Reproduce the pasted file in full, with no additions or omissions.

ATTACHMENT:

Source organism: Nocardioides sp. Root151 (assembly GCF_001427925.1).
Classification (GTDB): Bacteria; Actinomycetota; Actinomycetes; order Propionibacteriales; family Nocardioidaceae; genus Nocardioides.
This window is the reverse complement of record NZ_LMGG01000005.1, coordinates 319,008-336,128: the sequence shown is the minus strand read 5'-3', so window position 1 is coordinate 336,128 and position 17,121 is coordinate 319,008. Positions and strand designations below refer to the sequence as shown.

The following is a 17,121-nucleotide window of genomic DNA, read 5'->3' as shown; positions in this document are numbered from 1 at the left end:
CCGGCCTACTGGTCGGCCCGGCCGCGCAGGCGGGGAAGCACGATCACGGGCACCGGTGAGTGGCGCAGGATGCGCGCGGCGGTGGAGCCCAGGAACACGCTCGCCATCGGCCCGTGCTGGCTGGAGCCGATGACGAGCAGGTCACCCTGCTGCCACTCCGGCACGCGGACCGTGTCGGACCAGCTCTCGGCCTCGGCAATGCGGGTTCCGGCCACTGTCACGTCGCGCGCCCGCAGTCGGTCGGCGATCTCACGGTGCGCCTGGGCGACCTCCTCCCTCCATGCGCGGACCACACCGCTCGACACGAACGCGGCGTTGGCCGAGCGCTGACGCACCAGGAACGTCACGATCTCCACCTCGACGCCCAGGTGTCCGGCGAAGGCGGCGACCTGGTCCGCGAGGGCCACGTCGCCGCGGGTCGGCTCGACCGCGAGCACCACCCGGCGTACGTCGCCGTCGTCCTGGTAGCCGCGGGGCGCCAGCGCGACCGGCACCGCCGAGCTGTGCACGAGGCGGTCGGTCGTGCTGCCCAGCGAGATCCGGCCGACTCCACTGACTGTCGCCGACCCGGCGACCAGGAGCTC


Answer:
Source organism: Nocardioides sp. Root151 (assembly GCF_001427925.1).
Classification (GTDB): Bacteria; Actinomycetota; Actinomycetes; order Propionibacteriales; family Nocardioidaceae; genus Nocardioides.
This window is the reverse complement of record NZ_LMGG01000005.1, coordinates 319,008-336,128: the sequence shown is the minus strand read 5'-3', so window position 1 is coordinate 336,128 and position 17,121 is coordinate 319,008. Positions and strand designations below refer to the sequence as shown.

The following is a 17,121-nucleotide window of genomic DNA, read 5'->3' as shown; positions in this document are numbered from 1 at the left end:
CCGGCCTACTGGTCGGCCCGGCCGCGCAGGCGGGGAAGCACGATCACGGGCACCGGTGAGTGGCGCAGGATGCGCGCGGCGGTGGAGCCCAGGAACACGCTCGCCATCGGCCCGTGCTGGCTGGAGCCGATGACGAGCAGGTCACCCTGCTGCCACTCCGGCACGCGGACCGTGTCGGACCAGCTCTCGGCCTCGGCAATGCGGGTTCCGGCCACTGTCACGTCGCGCGCCCGCAGTCGGTCGGCGATCTCACGGTGCGCCTGGGCGACCTCCTCCCTCCATGCGCGGACCACACCGCTCGACACGAACGCGGCGTTGGCCGAGCGCTGACGCACCAGGAACGTCACGATCTCCACCTCGACGCCCAGGTGTCCGGCGAAGGCGGCGACCTGGTCCGCGAGGGCCACGTCGCCGCGGGTCGGCTCGACCGCGAGCACCACCCGGCGTACGTCGCCGTCGTCCTGGTAGCCGCGGGGCGCCAGCGCGACCGGCACCGCCGAGCTGTGCACGAGGCGGTCGGTCGTGCTGCCCAGCGAGATCCGGCCGACTCCACTGACTGTCGCCGACCCGGCGACCAGGAGCTC